The time came in Jesus’ ministry when the crowds of would-be followers were growing so large that Jesus decided to organize a core group of disciples. As Dr. Bruce observes, Jesus’ teaching was “beginning to be of a deeper and and more elaborate nature, and His gracious activities were taking on an ever-widening range.”
Here is the central theme of The Training of the Twelve: “It was impossible that all who believed could continue . . . to follow Him, in the literal sense, whithersoever he might go: the greater number could now only be occasional followers. But it was His wish that certain selected men should be with Him at all times and in all places,--His travelling companions in all His wanderings, witnessing all His work, and ministering to His daily needs. “He appointed twelve—designating them apostles—that they might be with him and that he might send them out to preach” (Mark 3:14 NIV).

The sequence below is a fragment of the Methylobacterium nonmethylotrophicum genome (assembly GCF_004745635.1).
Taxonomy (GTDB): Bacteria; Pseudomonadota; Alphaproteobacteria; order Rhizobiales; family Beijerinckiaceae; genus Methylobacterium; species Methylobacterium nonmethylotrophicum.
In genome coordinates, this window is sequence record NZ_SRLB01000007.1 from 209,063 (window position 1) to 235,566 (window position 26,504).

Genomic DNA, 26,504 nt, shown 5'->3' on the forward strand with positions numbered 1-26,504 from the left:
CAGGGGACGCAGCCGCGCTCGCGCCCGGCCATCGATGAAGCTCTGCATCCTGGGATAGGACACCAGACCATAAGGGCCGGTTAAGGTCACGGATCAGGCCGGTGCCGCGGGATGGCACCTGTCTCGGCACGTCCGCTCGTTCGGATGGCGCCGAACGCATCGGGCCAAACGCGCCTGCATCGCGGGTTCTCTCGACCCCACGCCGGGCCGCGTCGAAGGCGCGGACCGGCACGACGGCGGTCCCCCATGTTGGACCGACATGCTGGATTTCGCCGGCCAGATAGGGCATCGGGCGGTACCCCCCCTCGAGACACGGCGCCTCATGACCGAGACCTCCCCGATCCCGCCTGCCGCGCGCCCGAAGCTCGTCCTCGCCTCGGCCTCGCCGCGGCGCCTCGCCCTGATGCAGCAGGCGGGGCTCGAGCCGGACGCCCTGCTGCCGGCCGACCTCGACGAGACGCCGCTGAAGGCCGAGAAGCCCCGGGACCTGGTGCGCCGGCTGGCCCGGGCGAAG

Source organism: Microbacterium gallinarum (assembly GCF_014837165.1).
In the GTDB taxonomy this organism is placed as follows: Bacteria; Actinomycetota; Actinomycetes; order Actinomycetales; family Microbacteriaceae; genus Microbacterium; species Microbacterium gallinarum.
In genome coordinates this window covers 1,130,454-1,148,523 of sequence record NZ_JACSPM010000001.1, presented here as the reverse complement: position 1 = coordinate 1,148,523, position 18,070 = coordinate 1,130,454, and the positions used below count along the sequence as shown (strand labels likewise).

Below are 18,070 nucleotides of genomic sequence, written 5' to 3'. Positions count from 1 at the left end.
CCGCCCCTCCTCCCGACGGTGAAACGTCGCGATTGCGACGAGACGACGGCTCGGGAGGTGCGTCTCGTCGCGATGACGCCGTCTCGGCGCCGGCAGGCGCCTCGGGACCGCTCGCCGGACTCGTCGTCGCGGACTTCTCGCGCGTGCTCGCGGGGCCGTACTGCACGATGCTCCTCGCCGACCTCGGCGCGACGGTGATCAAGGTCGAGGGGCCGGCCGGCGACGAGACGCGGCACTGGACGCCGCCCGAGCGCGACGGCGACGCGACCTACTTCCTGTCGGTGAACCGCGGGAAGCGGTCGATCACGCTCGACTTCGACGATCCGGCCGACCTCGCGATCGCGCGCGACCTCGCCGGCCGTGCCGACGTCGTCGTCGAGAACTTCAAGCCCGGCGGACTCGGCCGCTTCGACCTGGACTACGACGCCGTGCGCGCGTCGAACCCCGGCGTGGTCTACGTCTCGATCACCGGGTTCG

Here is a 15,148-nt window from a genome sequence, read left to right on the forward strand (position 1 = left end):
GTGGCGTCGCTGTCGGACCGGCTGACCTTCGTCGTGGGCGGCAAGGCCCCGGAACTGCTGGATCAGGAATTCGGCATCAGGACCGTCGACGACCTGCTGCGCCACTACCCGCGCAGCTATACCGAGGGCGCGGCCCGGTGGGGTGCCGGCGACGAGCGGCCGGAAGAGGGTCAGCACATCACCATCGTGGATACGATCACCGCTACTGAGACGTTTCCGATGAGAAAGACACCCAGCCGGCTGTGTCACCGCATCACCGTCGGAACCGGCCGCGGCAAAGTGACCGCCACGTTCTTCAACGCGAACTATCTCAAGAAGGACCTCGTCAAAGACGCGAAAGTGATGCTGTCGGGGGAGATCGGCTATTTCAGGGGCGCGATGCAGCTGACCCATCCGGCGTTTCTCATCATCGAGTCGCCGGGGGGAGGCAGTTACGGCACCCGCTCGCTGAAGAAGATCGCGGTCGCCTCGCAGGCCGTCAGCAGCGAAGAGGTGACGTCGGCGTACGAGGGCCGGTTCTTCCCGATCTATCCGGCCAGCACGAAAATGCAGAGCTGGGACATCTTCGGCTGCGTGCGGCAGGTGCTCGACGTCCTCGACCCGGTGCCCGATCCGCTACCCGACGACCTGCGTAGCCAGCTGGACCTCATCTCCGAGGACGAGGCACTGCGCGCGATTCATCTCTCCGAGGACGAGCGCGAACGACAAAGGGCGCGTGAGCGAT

“They were to be . . . students of Christian doctrine, and occasional fellow-laborers in the work of the kingdom, and eventually Christ’s chosen trained agents for propagating the faith after He Himself had left the earth. From the time of their being chosen, indeed, the twelve entered on a regular apprenticeship for the great office of apostleship, in the course of which they were were to learn, in the privacy of an intimate daily fellowship with their Master, what they should do, believe, and teach, as His witnesses and ambassadors to the world”
(The Training of the Twelve by A.B. Bruce, published by Kregel Publications, in 1971, Reproduced from the fourth edition by A.C. Armstrong and Son, 1894. Foreword by D. Stuart Briscoe, copyright 1988 by Kregel Publications. Chapter 1 Beginnings, pages 29—30).